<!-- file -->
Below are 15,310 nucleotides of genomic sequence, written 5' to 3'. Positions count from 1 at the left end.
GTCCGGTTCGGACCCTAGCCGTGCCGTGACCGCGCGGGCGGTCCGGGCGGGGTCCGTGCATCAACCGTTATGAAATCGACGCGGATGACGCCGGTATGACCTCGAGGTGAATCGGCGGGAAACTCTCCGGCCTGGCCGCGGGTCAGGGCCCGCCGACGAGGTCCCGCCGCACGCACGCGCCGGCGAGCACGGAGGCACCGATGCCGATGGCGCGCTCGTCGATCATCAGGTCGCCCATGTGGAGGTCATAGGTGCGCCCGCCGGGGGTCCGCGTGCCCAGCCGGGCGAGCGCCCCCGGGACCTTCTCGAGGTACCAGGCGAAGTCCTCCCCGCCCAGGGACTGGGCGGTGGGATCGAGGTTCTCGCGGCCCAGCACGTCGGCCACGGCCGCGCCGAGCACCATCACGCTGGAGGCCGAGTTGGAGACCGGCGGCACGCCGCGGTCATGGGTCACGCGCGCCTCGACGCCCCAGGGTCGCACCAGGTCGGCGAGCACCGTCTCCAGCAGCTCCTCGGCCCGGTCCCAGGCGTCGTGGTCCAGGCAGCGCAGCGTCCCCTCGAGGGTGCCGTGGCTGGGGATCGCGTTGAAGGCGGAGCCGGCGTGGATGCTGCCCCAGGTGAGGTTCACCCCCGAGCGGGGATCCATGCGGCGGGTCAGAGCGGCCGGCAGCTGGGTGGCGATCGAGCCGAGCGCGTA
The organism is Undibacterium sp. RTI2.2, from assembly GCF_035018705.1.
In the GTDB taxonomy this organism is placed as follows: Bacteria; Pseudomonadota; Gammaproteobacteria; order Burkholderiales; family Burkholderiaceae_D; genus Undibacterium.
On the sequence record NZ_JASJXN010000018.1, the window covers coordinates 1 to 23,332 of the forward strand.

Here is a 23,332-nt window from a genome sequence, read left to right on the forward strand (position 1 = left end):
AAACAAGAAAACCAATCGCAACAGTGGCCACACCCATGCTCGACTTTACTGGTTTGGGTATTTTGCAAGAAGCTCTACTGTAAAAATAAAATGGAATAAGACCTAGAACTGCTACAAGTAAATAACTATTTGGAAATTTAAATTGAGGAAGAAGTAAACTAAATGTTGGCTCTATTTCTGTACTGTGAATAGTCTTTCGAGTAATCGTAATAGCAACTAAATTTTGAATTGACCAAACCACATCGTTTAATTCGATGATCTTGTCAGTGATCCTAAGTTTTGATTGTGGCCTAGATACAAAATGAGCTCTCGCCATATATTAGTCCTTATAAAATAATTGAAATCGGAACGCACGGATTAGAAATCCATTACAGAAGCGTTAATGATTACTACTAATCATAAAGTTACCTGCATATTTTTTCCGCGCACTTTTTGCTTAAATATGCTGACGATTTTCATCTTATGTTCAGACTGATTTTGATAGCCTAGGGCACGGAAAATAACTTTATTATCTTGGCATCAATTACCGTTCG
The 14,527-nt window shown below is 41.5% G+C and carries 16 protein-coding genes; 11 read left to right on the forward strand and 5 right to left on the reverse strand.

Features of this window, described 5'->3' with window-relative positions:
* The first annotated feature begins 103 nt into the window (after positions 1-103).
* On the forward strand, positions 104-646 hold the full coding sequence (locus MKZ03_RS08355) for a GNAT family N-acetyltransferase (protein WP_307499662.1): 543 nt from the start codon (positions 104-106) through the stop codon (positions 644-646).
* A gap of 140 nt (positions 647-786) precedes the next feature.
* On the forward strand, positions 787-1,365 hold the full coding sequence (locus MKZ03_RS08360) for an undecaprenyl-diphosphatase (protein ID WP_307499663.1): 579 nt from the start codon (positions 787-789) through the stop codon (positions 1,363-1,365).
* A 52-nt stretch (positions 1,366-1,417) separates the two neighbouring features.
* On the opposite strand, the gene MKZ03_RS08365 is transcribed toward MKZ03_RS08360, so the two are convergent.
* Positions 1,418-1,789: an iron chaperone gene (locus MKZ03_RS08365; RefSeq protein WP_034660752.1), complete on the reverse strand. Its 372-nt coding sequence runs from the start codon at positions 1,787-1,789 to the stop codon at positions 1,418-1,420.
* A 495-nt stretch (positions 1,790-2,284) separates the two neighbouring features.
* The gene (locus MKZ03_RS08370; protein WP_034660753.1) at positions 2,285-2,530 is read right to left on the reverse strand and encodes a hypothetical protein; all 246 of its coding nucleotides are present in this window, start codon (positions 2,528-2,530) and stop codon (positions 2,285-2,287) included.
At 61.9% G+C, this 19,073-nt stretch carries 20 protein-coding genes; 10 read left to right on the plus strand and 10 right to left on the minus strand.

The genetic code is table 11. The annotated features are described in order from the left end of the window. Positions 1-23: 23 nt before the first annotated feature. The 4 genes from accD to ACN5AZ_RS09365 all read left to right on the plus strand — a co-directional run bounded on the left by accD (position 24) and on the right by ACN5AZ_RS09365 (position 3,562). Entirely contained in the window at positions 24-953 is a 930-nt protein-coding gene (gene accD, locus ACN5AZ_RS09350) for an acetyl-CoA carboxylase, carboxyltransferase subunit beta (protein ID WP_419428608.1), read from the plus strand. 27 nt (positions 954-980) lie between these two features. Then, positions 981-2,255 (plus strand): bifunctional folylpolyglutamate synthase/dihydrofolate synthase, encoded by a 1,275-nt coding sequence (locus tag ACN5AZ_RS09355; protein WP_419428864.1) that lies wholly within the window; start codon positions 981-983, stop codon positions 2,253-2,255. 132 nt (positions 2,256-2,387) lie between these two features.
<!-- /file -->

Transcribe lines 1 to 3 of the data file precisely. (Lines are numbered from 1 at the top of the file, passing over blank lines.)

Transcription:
Below are 15,310 nucleotides of genomic sequence, written 5' to 3'. Positions count from 1 at the left end.
GTCCGGTTCGGACCCTAGCCGTGCCGTGACCGCGCGGGCGGTCCGGGCGGGGTCCGTGCATCAACCGTTATGAAATCGACGCGGATGACGCCGGTATGACCTCGAGGTGAATCGGCGGGAAACTCTCCGGCCTGGCCGCGGGTCAGGGCCCGCCGACGAGGTCCCGCCGCACGCACGCGCCGGCGAGCACGGAGGCACCGATGCCGATGGCGCGCTCGTCGATCATCAGGTCGCCCATGTGGAGGTCATAGGTGCGCCCGCCGGGGGTCCGCGTGCCCAGCCGGGCGAGCGCCCCCGGGACCTTCTCGAGGTACCAGGCGAAGTCCTCCCCGCCCAGGGACTGGGCGGTGGGATCGAGGTTCTCGCGGCCCAGCACGTCGGCCACGGCCGCGCCGAGCACCATCACGCTGGAGGCCGAGTTGGAGACCGGCGGCACGCCGCGGTCATGGGTCACGCGCGCCTCGACGCCCCAGGGTCGCACCAGGTCGGCGAGCACCGTCTCCAGCAGCTCCTCGGCCCGGTCCCAGGCGTCGTGGTCCAGGCAGCGCAGCGTCCCCTCGAGGGTGCCGTGGCTGGGGATCGCGTTGAAGGCGGAGCCGGCGTGGATGCTGCCCCAGGTGAGGTTCACCCCCGAGCGGGGATCCATGCGGCGGGTCAGAGCGGCCGGCAGCTGGGTGGCGATCGAGCCGAGCGCGTA
The organism is Undibacterium sp. RTI2.2, from assembly GCF_035018705.1.